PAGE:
Exploding Chippewas

Trade Paper – $14.95

ISBN 978-0-8101-5123-9

Cloth Text – $49.95

ISBN 978-0-8101-5122-2
Publication Date
May 2002
Page Count
83 pages
Trim Size
6 x 9

Exploding Chippewas

Mark Turcotte


Everything this poet touches is volatile—the poet himself, the people and world around him, ideas and mythologies, the ghosts of memory and the dream of possible futures, all seem to burst into fragments. Mark Turcotte uses poetry to gather up the pieces—the shards of joy and grief, peace and doubt, strength and temptation, questions and answers—as he tries to define and rediscover what is lost when everyday life becomes explosive.

About the Author

Mark Turcotte (b. 1958) lived his early years on North Dakota's Turtle Mountain Reservation and grew up in and around Lansing, Michigan. He now lives and works in Fish Creek, Wisconsin. Turcotte was the recipient of the First Annual Gwendolyn Brooks Open-Mic Award. He was a Pushcart Prize nominee in 1998 and in 2000, and he received a Lannan Foundation Literary Completion Grant in 2001. His work has appeared in Prairie Schooner, Ploughshares, and Poetry, among other publications, and in 1998 he published a revised edition of his first book, The Feathered Heart (Michigan State University Press). A selection of his poems will soon appear in a bilingual French-English edition entitled La Chant de la Route (La Vague Verte, Paris).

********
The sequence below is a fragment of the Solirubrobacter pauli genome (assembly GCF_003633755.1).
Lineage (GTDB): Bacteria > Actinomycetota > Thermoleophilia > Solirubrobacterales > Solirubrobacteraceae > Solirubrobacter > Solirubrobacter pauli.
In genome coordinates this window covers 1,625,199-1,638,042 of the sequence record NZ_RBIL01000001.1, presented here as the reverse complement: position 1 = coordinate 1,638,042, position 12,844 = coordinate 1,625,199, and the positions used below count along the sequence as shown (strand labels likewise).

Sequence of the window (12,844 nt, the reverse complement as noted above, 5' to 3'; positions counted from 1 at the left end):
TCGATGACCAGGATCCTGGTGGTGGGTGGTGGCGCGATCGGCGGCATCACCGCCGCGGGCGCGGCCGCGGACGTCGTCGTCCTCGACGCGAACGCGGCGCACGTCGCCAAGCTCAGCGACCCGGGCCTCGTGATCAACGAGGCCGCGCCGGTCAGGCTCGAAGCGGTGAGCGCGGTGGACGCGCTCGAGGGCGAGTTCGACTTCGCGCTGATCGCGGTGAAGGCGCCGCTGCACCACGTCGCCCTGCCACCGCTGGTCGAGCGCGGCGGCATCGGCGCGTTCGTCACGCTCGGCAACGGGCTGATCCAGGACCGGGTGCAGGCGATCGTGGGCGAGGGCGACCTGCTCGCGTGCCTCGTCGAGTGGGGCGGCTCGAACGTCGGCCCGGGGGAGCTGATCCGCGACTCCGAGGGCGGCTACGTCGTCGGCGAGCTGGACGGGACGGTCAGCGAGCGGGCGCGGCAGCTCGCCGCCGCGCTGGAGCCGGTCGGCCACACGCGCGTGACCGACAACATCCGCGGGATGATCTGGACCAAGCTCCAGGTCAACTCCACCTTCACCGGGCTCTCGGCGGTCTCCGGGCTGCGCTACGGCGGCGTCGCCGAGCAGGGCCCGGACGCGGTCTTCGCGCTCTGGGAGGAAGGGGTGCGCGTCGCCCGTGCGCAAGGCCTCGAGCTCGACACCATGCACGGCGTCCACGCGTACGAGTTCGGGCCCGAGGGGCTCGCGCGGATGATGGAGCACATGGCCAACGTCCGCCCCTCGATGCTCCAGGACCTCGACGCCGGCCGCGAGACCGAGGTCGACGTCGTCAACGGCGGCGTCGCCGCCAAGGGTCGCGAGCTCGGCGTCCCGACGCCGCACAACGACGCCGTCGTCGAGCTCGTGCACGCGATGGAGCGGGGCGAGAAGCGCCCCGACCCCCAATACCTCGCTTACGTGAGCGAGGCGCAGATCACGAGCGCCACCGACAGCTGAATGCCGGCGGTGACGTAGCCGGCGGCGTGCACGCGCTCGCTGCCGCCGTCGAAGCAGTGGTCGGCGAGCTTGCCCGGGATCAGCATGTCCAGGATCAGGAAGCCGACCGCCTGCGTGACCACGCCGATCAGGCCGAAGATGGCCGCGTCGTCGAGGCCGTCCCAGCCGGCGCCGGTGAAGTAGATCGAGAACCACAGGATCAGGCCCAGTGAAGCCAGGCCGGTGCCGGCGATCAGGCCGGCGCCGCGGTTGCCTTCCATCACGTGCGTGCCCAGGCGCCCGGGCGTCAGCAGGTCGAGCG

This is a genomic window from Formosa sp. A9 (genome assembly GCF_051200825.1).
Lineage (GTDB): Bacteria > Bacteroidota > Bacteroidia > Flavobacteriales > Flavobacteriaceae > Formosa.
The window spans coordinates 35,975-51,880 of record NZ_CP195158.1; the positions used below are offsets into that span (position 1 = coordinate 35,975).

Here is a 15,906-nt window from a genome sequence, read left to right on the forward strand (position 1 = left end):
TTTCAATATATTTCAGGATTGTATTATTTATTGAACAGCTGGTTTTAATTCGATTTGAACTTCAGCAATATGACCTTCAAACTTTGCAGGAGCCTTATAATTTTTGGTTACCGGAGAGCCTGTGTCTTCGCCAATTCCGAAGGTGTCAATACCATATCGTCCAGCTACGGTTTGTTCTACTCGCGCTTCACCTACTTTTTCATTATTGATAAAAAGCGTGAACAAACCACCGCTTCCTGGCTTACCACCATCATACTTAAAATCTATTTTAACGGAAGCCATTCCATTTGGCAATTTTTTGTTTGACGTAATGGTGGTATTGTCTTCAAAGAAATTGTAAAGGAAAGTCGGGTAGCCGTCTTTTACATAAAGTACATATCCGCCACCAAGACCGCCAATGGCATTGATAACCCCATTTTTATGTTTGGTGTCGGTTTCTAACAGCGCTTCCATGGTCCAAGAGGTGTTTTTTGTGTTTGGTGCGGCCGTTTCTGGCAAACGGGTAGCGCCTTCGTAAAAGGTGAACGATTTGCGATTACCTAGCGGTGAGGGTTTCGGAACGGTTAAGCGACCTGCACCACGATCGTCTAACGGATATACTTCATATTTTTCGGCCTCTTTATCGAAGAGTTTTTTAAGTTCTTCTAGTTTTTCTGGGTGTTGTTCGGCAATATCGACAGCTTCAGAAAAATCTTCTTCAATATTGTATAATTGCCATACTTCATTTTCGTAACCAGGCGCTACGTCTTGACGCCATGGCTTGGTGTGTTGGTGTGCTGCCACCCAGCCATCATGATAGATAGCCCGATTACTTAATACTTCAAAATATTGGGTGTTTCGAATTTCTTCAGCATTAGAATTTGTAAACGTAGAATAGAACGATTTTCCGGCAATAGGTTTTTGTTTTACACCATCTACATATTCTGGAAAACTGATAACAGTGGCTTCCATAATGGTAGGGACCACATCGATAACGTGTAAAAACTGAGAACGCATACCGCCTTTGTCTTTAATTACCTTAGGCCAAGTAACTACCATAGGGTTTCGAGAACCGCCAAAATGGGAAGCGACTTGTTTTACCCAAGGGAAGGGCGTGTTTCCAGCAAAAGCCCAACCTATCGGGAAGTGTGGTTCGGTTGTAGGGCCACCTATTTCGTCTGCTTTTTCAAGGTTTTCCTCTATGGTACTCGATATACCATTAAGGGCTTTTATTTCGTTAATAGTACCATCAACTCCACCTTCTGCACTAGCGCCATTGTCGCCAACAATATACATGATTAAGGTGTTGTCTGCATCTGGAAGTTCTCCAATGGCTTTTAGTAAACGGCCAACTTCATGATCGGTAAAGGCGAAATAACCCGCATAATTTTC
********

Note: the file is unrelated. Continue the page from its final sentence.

"Mark Turcotte's poetry feels like something brand new in Native American literature, like the first step of an original and aboriginal journey. There are no forced apologies or faux confessions here, and no desperate and nostalgic reaches into the past. Turcotte is very present in these powerful and playful poems." —Sherman Alexie

"I find Mark Turcotte's work to be very harsh, but true. In an age where false sincerity is favored over art, Turcotte's work is a corrective. It is very strong and has won me as a fan." —Jim Harrison

"Mark Turcotte's work is powered by anger, hilarity, and an earthy tenderness that grabs the heart and won't let go." —Louise Erdrich